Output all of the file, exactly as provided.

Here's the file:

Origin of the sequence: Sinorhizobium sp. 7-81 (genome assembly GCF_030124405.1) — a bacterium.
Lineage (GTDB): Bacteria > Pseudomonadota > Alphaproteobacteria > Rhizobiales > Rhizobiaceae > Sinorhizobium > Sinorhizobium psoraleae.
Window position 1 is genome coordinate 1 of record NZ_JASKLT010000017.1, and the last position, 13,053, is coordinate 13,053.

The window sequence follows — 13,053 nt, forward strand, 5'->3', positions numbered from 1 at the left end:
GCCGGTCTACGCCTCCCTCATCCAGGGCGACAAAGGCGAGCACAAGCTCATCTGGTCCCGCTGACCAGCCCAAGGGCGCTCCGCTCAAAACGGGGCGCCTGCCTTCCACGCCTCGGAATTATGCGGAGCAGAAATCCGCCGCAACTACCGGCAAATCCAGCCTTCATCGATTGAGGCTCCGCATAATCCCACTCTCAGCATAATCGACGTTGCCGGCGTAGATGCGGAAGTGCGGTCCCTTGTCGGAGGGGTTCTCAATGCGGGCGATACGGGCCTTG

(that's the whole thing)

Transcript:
Origin of the sequence: Sinorhizobium sp. 7-81 (genome assembly GCF_030124405.1) — a bacterium.
Lineage (GTDB): Bacteria > Pseudomonadota > Alphaproteobacteria > Rhizobiales > Rhizobiaceae > Sinorhizobium > Sinorhizobium psoraleae.
Window position 1 is genome coordinate 1 of record NZ_JASKLT010000017.1, and the last position, 13,053, is coordinate 13,053.

The window sequence follows — 13,053 nt, forward strand, 5'->3', positions numbered from 1 at the left end:
GCCGGTCTACGCCTCCCTCATCCAGGGCGACAAAGGCGAGCACAAGCTCATCTGGTCCCGCTGACCAGCCCAAGGGCGCTCCGCTCAAAACGGGGCGCCTGCCTTCCACGCCTCGGAATTATGCGGAGCAGAAATCCGCCGCAACTACCGGCAAATCCAGCCTTCATCGATTGAGGCTCCGCATAATCCCACTCTCAGCATAATCGACGTTGCCGGCGTAGATGCGGAAGTGCGGTCCCTTGTCGGAGGGGTTCTCAATGCGGGCGATACGGGCCTTG